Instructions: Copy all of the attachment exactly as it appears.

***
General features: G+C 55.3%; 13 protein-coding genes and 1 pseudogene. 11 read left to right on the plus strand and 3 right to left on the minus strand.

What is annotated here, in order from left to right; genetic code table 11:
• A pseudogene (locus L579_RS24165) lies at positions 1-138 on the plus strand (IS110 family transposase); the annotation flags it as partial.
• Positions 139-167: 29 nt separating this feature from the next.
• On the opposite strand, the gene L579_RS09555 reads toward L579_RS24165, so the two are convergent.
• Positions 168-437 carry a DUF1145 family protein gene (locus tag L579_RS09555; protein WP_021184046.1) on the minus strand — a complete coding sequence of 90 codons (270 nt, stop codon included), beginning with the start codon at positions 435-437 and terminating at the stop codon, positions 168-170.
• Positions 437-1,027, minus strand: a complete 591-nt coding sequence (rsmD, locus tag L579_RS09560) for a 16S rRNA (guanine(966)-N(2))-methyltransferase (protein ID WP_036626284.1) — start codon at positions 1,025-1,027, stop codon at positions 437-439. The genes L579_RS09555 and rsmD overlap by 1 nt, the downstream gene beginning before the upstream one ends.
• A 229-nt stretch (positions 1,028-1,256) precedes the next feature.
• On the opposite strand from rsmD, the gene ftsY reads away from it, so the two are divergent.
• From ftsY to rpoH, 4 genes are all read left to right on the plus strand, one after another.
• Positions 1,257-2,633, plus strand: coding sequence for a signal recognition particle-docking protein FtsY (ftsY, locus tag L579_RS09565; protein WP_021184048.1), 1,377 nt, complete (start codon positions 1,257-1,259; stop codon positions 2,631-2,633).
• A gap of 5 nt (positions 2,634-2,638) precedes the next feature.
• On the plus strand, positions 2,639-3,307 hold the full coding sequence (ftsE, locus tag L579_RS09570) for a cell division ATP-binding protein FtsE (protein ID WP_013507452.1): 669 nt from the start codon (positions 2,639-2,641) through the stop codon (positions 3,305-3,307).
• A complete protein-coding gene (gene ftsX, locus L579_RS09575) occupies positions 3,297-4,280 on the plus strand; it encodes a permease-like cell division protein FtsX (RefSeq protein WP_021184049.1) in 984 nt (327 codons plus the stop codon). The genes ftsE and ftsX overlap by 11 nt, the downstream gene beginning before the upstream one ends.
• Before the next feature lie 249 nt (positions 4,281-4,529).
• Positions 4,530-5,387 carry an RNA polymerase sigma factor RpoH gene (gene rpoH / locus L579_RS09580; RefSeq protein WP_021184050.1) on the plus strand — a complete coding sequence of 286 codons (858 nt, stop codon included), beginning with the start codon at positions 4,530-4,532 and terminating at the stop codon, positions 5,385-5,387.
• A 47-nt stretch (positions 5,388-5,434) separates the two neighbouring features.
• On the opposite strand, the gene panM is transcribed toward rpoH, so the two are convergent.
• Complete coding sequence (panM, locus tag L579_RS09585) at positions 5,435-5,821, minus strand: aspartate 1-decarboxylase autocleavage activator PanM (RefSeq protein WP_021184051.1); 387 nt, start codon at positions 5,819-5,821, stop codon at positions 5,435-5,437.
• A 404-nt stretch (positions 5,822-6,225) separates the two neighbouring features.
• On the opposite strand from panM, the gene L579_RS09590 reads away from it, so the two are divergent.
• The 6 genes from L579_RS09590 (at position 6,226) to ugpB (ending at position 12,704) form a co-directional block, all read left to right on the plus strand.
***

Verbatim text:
General features: G+C 55.3%; 13 protein-coding genes and 1 pseudogene. 11 read left to right on the plus strand and 3 right to left on the minus strand.

What is annotated here, in order from left to right; genetic code table 11:
• A pseudogene (locus L579_RS24165) lies at positions 1-138 on the plus strand (IS110 family transposase); the annotation flags it as partial.
• Positions 139-167: 29 nt separating this feature from the next.
• On the opposite strand, the gene L579_RS09555 reads toward L579_RS24165, so the two are convergent.
• Positions 168-437 carry a DUF1145 family protein gene (locus tag L579_RS09555; protein WP_021184046.1) on the minus strand — a complete coding sequence of 90 codons (270 nt, stop codon included), beginning with the start codon at positions 435-437 and terminating at the stop codon, positions 168-170.
• Positions 437-1,027, minus strand: a complete 591-nt coding sequence (rsmD, locus tag L579_RS09560) for a 16S rRNA (guanine(966)-N(2))-methyltransferase (protein ID WP_036626284.1) — start codon at positions 1,025-1,027, stop codon at positions 437-439. The genes L579_RS09555 and rsmD overlap by 1 nt, the downstream gene beginning before the upstream one ends.
• A 229-nt stretch (positions 1,028-1,256) precedes the next feature.
• On the opposite strand from rsmD, the gene ftsY reads away from it, so the two are divergent.
• From ftsY to rpoH, 4 genes are all read left to right on the plus strand, one after another.
• Positions 1,257-2,633, plus strand: coding sequence for a signal recognition particle-docking protein FtsY (ftsY, locus tag L579_RS09565; protein WP_021184048.1), 1,377 nt, complete (start codon positions 1,257-1,259; stop codon positions 2,631-2,633).
• A gap of 5 nt (positions 2,634-2,638) precedes the next feature.
• On the plus strand, positions 2,639-3,307 hold the full coding sequence (ftsE, locus tag L579_RS09570) for a cell division ATP-binding protein FtsE (protein ID WP_013507452.1): 669 nt from the start codon (positions 2,639-2,641) through the stop codon (positions 3,305-3,307).
• A complete protein-coding gene (gene ftsX, locus L579_RS09575) occupies positions 3,297-4,280 on the plus strand; it encodes a permease-like cell division protein FtsX (RefSeq protein WP_021184049.1) in 984 nt (327 codons plus the stop codon). The genes ftsE and ftsX overlap by 11 nt, the downstream gene beginning before the upstream one ends.
• Before the next feature lie 249 nt (positions 4,281-4,529).
• Positions 4,530-5,387 carry an RNA polymerase sigma factor RpoH gene (gene rpoH / locus L579_RS09580; RefSeq protein WP_021184050.1) on the plus strand — a complete coding sequence of 286 codons (858 nt, stop codon included), beginning with the start codon at positions 4,530-4,532 and terminating at the stop codon, positions 5,385-5,387.
• A 47-nt stretch (positions 5,388-5,434) separates the two neighbouring features.
• On the opposite strand, the gene panM is transcribed toward rpoH, so the two are convergent.
• Complete coding sequence (panM, locus tag L579_RS09585) at positions 5,435-5,821, minus strand: aspartate 1-decarboxylase autocleavage activator PanM (RefSeq protein WP_021184051.1); 387 nt, start codon at positions 5,819-5,821, stop codon at positions 5,435-5,437.
• A 404-nt stretch (positions 5,822-6,225) separates the two neighbouring features.
• On the opposite strand from panM, the gene L579_RS09590 reads away from it, so the two are divergent.
• The 6 genes from L579_RS09590 (at position 6,226) to ugpB (ending at position 12,704) form a co-directional block, all read left to right on the plus strand.